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Great article by @ethan_sg about technology and its effect on social disconnection.
Our Faustian Bargain
While technology has increased the accessibility and avenues for communicating with others, it seems to me that it has had a drastically negative effect on the quality and substance of our communications.
In the now increasingly distant past, before the phone, when friends and loved ones were separated by distance, writing letters used to be one of the primary modes of communications. Because of low accessibility caused by the lack of technology, the process of writing and sending a letter required so much effort, and it was hence recognized as a very heartfelt, personal and sincere form of communication.
They also tended to be long, elaborate, and full of emotive expressions. Many tended to be as long as what in the modern world would be termed an 'essay'. Can any person in the modern world imagine even writing a personal 'essay' to a close friend anymore?
When usage of the land-line telephone became commonplace, it helped increase the accessibility of communicating with those away from us, but not so much as to replace the use of letters altogether. Talking on the phone with a friend or loved one was also very personal - in many cases it could go on for hours, and required the undivided attention of both parties to each other for very extended periods.
After the telephone there came mobile phones. The earliest mobile phones came without a text messaging function, meaning that they initially served to augment the use of telephones by increasing its accessibility, as opposed to replacing land-line telephones altogether. Long, personal conversations between lovers, family and close friends were still usually reserved for the land-line telephone while mobile phones were generally used for logistical purposes when one was outside of one's home.
At about the same time, people were also increasingly using email as a form of communication. Emailing at that time was also far more personal than it is now. It gradually replaced the writing of letters due to the far greater convenience involved. However, because they were more convenient, they also tended to be more casual - and hence they were not as long, less personal and less heartfelt. After all, if one can send an email out anytime without too much effort, one does not need to put as much effort into sending each email. While the recipient of a personal email must still have been quite pleased, it surely could not compare to the joy felt in receiving a long letter from overseas from a loved one. The more accessible and convenient the medium is, the less personal it becomes - this is why when wooing someone you love, it is considered romantic and touching to send a love-letter, but not a 'love-email', or God forbid, a 'love-text message'.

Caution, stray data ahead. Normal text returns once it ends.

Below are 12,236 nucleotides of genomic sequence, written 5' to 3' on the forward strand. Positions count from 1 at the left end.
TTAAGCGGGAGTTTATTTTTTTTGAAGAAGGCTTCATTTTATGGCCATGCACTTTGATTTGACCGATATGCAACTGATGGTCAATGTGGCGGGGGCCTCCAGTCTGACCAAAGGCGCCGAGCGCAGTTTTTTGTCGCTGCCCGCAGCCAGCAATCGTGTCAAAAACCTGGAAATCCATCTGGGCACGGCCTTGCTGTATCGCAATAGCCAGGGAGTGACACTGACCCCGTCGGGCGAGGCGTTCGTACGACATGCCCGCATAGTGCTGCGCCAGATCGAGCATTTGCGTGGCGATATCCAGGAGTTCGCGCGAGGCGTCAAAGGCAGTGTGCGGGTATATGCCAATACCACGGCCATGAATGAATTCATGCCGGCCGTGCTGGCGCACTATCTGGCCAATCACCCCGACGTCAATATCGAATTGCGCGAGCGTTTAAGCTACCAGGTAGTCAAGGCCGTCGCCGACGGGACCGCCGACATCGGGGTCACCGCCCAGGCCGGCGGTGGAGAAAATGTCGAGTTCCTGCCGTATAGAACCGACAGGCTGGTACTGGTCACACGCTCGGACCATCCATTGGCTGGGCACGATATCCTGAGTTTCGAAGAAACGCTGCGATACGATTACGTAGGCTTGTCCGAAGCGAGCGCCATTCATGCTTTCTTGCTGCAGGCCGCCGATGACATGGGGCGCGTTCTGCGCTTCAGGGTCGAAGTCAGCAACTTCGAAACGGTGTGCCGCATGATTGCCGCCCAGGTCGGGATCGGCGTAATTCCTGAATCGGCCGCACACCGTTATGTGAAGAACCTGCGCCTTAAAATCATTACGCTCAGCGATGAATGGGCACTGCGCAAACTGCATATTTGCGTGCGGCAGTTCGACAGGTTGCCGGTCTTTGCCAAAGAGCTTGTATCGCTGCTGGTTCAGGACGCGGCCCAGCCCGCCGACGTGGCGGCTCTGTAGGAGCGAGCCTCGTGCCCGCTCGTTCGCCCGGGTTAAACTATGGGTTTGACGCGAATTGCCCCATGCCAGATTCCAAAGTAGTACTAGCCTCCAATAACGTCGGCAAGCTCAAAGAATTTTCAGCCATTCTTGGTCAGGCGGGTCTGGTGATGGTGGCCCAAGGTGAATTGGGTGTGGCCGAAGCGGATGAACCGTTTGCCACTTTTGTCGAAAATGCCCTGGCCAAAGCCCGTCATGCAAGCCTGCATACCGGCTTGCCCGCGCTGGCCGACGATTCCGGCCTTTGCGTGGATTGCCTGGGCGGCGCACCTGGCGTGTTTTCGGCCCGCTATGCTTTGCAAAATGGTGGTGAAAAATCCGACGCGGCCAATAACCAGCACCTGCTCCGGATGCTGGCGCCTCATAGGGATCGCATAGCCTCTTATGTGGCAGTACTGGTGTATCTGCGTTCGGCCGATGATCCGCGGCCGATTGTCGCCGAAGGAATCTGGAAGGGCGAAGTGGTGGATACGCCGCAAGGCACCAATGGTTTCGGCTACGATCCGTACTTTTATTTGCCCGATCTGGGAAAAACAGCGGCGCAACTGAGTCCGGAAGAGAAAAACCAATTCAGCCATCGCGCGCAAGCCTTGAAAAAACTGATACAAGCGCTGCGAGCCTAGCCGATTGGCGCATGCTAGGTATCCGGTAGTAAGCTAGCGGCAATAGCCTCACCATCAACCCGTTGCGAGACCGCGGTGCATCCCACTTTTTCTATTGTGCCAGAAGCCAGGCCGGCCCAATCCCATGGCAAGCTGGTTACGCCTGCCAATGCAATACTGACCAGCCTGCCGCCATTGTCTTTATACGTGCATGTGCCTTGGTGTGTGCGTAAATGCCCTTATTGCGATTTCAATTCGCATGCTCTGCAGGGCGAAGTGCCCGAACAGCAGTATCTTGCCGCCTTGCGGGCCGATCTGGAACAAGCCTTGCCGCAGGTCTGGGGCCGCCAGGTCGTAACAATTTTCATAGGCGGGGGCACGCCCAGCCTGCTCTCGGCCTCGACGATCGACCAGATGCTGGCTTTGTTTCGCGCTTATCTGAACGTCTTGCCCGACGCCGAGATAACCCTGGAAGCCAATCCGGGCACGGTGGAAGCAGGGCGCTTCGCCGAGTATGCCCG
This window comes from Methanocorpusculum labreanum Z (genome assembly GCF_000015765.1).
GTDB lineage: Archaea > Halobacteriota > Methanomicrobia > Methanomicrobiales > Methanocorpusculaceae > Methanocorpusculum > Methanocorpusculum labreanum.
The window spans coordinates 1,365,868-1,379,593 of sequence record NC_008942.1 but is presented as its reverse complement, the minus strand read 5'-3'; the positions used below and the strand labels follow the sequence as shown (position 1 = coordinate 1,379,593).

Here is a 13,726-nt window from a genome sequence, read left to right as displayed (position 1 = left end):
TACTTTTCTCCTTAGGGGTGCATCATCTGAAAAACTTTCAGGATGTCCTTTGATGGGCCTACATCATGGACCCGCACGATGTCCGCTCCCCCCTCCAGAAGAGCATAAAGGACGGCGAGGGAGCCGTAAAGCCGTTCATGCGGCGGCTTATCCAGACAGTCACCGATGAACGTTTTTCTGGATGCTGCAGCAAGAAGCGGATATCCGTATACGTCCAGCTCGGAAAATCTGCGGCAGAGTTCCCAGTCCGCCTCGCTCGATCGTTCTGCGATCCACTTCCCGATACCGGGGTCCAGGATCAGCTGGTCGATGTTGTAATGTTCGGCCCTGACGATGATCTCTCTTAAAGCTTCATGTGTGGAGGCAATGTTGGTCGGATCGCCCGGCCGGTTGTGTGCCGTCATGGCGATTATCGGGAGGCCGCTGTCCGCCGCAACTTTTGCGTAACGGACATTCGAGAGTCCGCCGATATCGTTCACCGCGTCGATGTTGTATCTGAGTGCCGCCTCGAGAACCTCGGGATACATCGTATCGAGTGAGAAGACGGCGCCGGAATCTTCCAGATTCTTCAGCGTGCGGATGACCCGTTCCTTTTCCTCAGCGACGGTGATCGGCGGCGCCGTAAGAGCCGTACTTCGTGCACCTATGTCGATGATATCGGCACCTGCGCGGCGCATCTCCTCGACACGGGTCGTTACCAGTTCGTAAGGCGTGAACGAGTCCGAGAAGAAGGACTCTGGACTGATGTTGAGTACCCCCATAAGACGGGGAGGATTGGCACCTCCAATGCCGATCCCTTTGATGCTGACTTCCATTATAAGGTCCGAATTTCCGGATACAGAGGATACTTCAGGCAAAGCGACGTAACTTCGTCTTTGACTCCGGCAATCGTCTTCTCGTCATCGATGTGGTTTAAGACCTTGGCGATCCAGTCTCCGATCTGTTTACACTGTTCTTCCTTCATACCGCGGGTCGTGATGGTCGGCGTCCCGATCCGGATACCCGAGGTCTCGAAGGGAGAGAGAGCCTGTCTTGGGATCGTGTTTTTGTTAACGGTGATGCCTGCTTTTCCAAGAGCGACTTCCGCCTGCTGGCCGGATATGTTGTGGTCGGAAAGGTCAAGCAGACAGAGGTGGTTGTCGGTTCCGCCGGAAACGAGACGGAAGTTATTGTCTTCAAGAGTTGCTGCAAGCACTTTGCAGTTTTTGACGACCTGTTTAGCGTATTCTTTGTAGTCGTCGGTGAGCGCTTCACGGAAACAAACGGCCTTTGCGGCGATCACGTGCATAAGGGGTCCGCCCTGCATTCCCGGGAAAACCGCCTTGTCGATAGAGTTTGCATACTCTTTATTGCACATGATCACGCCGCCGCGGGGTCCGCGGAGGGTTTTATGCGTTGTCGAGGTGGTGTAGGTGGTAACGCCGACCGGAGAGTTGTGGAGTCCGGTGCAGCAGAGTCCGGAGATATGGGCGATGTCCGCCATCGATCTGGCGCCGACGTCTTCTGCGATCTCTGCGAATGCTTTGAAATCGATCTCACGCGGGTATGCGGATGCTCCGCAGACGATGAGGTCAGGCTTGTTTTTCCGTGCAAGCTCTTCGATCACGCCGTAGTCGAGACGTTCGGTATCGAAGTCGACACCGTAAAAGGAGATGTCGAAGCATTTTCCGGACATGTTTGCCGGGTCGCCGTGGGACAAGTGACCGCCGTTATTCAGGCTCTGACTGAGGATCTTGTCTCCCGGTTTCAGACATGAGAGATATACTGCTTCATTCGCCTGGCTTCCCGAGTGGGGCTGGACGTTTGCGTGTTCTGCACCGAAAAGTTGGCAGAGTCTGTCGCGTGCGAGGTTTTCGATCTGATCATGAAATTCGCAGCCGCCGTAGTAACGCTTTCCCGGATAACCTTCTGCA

Then the text messaging function was introduced into mobile phones. This was a huge advancement in convenience and accessibility. One did not even need access to a computer or internet connection. It could be done within seconds at the touch of a few finger-tips. This huge advancement in convenience and accessibility, coupled with the fact that each text message had a relatively short maximum allowable length, meant that text messages were often very short, brief, to the point, and perhaps at times even fashionably curt. However, while they did manage to contribute to decreasing the frequency and length of phone calls, they did not replace them altogether as it tended to be costly to send numerous text messages each day. Therefore the damage was still limited.
However, technological advancements in recent years have revolutionized the accessibility and mediums of communication. We now have social media and messaging apps. Now, we can communicate with anyone, anywhere and at anytime. Even without WIFI access, we can use 3G, 4G and soon 5G mobile network technology. Hence, accessibility and convenience is now ubiquitous across all borders and boundaries. We are all 'connected'.
Yet this huge increase in convenience and accessibility has once again come with a corresponding concomitant loss in the quality of intimacy and interaction. There is once again no avoiding the the insidious reality of our 'Faustian Bargain' with the tech machine. While modern communication mediums reflect an accessibility and convenience that is almost God-like in its ubiquity and instantaneous speed, little of what we communicate through these mediums seems personal or heartfelt anymore. Because it is all too easy, all too often it is all too casual, halfhearted and curt.